ONE OF THE WORDS frequently heard in discussions of modern poetry is "impersonality." Poets in general, but especially those poets we think of as difficult--Eliot, Pound, Yeats, Stevens, and their many semblables and frères--are acknowledged by most critics to have converted poetry from a personal communication into an impersonal creation. The modern poem is often cold and hard, according to the prescription of T. E. Hulme; not warm and intimate in the manner of most nine teenth-centuryverse. To be sure, many poets still writing today compose works that seem no less personal than those of Wordsworth and Keats. But the most influential and prominent poets of the early twentieth century have gone another way, into what we call, without too well knowing what it is, impersonality.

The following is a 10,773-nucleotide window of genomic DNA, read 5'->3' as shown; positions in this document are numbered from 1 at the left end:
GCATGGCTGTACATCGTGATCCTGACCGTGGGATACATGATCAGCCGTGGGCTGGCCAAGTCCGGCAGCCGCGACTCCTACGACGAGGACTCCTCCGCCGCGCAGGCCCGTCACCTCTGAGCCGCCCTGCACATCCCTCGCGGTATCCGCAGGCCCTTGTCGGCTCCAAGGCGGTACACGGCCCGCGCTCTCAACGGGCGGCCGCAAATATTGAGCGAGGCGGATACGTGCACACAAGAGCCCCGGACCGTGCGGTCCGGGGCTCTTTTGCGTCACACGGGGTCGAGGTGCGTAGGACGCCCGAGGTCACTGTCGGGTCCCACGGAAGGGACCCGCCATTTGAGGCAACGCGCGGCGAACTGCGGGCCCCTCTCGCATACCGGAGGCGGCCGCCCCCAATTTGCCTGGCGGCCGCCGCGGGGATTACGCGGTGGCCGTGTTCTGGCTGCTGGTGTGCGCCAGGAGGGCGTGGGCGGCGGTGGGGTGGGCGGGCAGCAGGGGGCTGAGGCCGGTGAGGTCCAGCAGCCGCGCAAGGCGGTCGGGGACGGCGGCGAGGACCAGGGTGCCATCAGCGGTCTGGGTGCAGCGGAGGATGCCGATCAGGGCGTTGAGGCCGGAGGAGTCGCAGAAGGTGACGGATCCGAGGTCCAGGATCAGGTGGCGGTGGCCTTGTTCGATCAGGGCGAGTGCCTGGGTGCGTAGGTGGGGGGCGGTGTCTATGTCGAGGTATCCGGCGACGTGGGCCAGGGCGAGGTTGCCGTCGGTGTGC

Perhaps the extreme of impersonality is reached in the poetry of Wallace Stevens. "Peter Quince at the Clavier," for example, is a series of exquisitely modeled tableaux in which the feelings of Susanna and the elders are successively immobilized in a sort of verbal sculpture, and the ancient story serves to illustrate the nature of music. The people are of an importance subordinate to that of their gestures and to that of the color, the tone, the "idea" of their action; and the action in turn enforces the generalization about human feeling, not merely the feeling of the poet, which the poem expounds.